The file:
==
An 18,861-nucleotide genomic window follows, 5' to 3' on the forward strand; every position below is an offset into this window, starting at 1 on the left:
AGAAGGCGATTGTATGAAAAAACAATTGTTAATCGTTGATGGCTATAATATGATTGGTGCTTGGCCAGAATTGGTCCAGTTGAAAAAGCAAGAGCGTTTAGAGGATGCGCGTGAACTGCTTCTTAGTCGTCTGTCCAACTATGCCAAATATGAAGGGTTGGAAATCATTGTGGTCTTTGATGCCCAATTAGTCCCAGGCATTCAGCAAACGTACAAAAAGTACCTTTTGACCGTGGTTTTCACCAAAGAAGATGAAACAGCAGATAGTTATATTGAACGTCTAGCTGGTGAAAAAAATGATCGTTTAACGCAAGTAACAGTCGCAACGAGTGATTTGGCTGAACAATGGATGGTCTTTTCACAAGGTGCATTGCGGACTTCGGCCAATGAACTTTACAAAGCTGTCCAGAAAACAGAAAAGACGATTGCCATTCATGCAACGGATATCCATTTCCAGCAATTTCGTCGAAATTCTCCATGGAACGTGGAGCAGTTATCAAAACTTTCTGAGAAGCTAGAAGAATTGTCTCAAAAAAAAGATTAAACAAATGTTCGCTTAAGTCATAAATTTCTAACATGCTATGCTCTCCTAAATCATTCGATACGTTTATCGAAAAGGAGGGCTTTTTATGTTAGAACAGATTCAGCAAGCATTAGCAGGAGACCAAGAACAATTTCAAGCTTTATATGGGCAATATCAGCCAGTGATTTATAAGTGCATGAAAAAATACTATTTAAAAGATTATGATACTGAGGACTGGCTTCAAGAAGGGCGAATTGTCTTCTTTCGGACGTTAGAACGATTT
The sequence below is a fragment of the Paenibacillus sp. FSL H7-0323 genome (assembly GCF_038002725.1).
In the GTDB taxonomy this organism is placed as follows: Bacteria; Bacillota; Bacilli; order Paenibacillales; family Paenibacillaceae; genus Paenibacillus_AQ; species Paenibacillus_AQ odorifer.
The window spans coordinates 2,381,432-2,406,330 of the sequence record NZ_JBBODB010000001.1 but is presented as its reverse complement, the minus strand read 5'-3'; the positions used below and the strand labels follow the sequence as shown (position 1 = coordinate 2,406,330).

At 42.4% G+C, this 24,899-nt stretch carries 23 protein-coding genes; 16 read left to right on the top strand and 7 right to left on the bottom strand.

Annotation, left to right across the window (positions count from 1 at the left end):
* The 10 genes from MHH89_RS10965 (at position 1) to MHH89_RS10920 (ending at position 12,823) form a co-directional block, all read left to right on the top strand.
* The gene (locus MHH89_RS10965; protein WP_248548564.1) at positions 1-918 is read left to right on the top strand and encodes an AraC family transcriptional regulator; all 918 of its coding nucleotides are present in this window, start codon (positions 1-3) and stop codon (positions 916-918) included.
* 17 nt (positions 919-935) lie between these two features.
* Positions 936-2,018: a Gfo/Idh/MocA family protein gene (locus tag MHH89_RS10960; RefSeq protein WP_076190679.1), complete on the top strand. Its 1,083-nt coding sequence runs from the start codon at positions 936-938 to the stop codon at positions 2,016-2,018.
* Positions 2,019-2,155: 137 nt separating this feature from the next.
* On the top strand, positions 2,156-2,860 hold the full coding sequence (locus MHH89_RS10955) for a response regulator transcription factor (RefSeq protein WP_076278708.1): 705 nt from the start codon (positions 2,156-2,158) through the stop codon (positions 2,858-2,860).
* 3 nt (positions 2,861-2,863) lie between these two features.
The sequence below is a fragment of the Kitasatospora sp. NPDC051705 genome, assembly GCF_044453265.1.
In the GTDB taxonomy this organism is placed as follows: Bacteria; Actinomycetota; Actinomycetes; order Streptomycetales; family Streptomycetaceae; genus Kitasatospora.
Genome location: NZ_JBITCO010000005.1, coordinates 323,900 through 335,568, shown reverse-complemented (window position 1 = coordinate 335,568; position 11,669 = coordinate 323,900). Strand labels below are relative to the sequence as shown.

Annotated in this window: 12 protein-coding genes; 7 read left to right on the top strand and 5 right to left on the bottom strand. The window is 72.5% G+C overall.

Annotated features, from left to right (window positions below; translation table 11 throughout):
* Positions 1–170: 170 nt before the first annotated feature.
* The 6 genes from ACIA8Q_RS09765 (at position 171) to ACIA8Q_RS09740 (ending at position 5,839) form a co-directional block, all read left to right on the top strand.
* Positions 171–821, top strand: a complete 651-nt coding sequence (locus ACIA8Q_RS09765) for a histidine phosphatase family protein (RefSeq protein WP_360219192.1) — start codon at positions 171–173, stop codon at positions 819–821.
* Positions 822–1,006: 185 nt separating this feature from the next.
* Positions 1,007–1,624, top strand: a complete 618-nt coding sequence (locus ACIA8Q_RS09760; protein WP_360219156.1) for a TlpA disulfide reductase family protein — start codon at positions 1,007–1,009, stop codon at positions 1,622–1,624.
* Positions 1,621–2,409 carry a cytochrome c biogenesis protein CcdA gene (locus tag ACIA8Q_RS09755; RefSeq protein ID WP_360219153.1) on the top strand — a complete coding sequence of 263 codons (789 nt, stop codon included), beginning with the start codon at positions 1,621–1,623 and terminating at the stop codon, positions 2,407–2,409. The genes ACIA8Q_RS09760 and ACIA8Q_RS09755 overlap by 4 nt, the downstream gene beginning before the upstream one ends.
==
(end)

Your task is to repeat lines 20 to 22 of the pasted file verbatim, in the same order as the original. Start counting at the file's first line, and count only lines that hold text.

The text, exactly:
* Positions 1–170: 170 nt before the first annotated feature.
* The 6 genes from ACIA8Q_RS09765 (at position 171) to ACIA8Q_RS09740 (ending at position 5,839) form a co-directional block, all read left to right on the top strand.
* Positions 171–821, top strand: a complete 651-nt coding sequence (locus ACIA8Q_RS09765) for a histidine phosphatase family protein (RefSeq protein WP_360219192.1) — start codon at positions 171–173, stop codon at positions 819–821.